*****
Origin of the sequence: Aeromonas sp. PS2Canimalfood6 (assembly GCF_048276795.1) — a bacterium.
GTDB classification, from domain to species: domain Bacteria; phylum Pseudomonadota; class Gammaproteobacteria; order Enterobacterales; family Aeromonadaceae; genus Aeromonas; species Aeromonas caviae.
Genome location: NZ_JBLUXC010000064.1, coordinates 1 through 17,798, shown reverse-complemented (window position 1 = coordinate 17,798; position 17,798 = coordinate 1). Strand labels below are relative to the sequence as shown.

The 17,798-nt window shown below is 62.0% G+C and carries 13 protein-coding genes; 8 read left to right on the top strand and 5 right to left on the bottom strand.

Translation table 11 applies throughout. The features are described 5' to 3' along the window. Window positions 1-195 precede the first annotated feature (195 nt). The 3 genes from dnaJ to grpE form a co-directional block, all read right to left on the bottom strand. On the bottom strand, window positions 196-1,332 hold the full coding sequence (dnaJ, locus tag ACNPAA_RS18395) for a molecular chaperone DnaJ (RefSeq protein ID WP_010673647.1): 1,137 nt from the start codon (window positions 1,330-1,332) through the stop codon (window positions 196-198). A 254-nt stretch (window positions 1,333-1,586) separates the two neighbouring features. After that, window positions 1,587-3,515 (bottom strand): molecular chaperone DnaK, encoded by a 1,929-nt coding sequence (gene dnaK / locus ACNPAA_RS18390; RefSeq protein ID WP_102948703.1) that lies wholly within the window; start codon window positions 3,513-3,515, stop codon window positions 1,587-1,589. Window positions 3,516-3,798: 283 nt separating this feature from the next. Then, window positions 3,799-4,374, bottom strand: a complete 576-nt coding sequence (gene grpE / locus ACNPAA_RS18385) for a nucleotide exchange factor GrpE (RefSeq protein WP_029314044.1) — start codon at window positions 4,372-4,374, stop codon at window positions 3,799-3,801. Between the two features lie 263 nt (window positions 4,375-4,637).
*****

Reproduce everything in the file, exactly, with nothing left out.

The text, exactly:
Origin of the sequence: Aeromonas sp. PS2Canimalfood6 (assembly GCF_048276795.1) — a bacterium.
GTDB classification, from domain to species: domain Bacteria; phylum Pseudomonadota; class Gammaproteobacteria; order Enterobacterales; family Aeromonadaceae; genus Aeromonas; species Aeromonas caviae.
Genome location: NZ_JBLUXC010000064.1, coordinates 1 through 17,798, shown reverse-complemented (window position 1 = coordinate 17,798; position 17,798 = coordinate 1). Strand labels below are relative to the sequence as shown.

The 17,798-nt window shown below is 62.0% G+C and carries 13 protein-coding genes; 8 read left to right on the top strand and 5 right to left on the bottom strand.

Translation table 11 applies throughout. The features are described 5' to 3' along the window. Window positions 1-195 precede the first annotated feature (195 nt). The 3 genes from dnaJ to grpE form a co-directional block, all read right to left on the bottom strand. On the bottom strand, window positions 196-1,332 hold the full coding sequence (dnaJ, locus tag ACNPAA_RS18395) for a molecular chaperone DnaJ (RefSeq protein ID WP_010673647.1): 1,137 nt from the start codon (window positions 1,330-1,332) through the stop codon (window positions 196-198). A 254-nt stretch (window positions 1,333-1,586) separates the two neighbouring features. After that, window positions 1,587-3,515 (bottom strand): molecular chaperone DnaK, encoded by a 1,929-nt coding sequence (gene dnaK / locus ACNPAA_RS18390; RefSeq protein ID WP_102948703.1) that lies wholly within the window; start codon window positions 3,513-3,515, stop codon window positions 1,587-1,589. Window positions 3,516-3,798: 283 nt separating this feature from the next. Then, window positions 3,799-4,374, bottom strand: a complete 576-nt coding sequence (gene grpE / locus ACNPAA_RS18385) for a nucleotide exchange factor GrpE (RefSeq protein WP_029314044.1) — start codon at window positions 4,372-4,374, stop codon at window positions 3,799-3,801. Between the two features lie 263 nt (window positions 4,375-4,637).